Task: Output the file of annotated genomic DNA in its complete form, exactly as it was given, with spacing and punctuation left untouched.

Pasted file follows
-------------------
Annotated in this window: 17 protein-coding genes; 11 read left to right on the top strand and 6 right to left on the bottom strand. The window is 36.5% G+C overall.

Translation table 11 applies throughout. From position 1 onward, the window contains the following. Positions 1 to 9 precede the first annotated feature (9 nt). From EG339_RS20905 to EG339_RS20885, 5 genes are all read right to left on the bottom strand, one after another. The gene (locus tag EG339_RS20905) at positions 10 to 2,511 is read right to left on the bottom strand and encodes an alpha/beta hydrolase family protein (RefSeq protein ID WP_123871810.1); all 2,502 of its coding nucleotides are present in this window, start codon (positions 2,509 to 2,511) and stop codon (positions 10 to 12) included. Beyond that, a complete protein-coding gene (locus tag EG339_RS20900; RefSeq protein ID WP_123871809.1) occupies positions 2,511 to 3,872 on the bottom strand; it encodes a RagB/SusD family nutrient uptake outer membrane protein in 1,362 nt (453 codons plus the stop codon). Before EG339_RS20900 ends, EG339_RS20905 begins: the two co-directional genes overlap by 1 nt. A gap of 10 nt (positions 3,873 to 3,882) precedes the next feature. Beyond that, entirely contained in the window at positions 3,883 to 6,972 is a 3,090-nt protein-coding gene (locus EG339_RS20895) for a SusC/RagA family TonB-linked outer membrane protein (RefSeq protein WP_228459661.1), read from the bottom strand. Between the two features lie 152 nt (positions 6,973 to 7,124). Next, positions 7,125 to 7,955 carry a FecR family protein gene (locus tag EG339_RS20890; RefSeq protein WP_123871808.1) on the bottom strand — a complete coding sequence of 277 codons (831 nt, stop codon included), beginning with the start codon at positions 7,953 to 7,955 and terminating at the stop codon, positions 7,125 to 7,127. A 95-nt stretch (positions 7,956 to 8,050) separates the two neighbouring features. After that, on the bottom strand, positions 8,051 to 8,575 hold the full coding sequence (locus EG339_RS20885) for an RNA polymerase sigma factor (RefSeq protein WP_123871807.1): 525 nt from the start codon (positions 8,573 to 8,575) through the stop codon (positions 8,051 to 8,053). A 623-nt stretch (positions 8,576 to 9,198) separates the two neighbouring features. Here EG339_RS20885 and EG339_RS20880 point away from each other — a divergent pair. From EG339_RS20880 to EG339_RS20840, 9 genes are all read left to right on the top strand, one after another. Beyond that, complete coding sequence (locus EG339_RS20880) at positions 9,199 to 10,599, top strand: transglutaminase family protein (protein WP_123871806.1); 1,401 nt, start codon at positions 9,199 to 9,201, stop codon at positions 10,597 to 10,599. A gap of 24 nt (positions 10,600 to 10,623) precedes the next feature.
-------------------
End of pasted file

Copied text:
Annotated in this window: 17 protein-coding genes; 11 read left to right on the top strand and 6 right to left on the bottom strand. The window is 36.5% G+C overall.

Translation table 11 applies throughout. From position 1 onward, the window contains the following. Positions 1 to 9 precede the first annotated feature (9 nt). From EG339_RS20905 to EG339_RS20885, 5 genes are all read right to left on the bottom strand, one after another. The gene (locus tag EG339_RS20905) at positions 10 to 2,511 is read right to left on the bottom strand and encodes an alpha/beta hydrolase family protein (RefSeq protein ID WP_123871810.1); all 2,502 of its coding nucleotides are present in this window, start codon (positions 2,509 to 2,511) and stop codon (positions 10 to 12) included. Beyond that, a complete protein-coding gene (locus tag EG339_RS20900; RefSeq protein ID WP_123871809.1) occupies positions 2,511 to 3,872 on the bottom strand; it encodes a RagB/SusD family nutrient uptake outer membrane protein in 1,362 nt (453 codons plus the stop codon). Before EG339_RS20900 ends, EG339_RS20905 begins: the two co-directional genes overlap by 1 nt. A gap of 10 nt (positions 3,873 to 3,882) precedes the next feature. Beyond that, entirely contained in the window at positions 3,883 to 6,972 is a 3,090-nt protein-coding gene (locus EG339_RS20895) for a SusC/RagA family TonB-linked outer membrane protein (RefSeq protein WP_228459661.1), read from the bottom strand. Between the two features lie 152 nt (positions 6,973 to 7,124). Next, positions 7,125 to 7,955 carry a FecR family protein gene (locus tag EG339_RS20890; RefSeq protein WP_123871808.1) on the bottom strand — a complete coding sequence of 277 codons (831 nt, stop codon included), beginning with the start codon at positions 7,953 to 7,955 and terminating at the stop codon, positions 7,125 to 7,127. A 95-nt stretch (positions 7,956 to 8,050) separates the two neighbouring features. After that, on the bottom strand, positions 8,051 to 8,575 hold the full coding sequence (locus EG339_RS20885) for an RNA polymerase sigma factor (RefSeq protein WP_123871807.1): 525 nt from the start codon (positions 8,573 to 8,575) through the stop codon (positions 8,051 to 8,053). A 623-nt stretch (positions 8,576 to 9,198) separates the two neighbouring features. Here EG339_RS20885 and EG339_RS20880 point away from each other — a divergent pair. From EG339_RS20880 to EG339_RS20840, 9 genes are all read left to right on the top strand, one after another. Beyond that, complete coding sequence (locus EG339_RS20880) at positions 9,199 to 10,599, top strand: transglutaminase family protein (protein WP_123871806.1); 1,401 nt, start codon at positions 9,199 to 9,201, stop codon at positions 10,597 to 10,599. A gap of 24 nt (positions 10,600 to 10,623) precedes the next feature.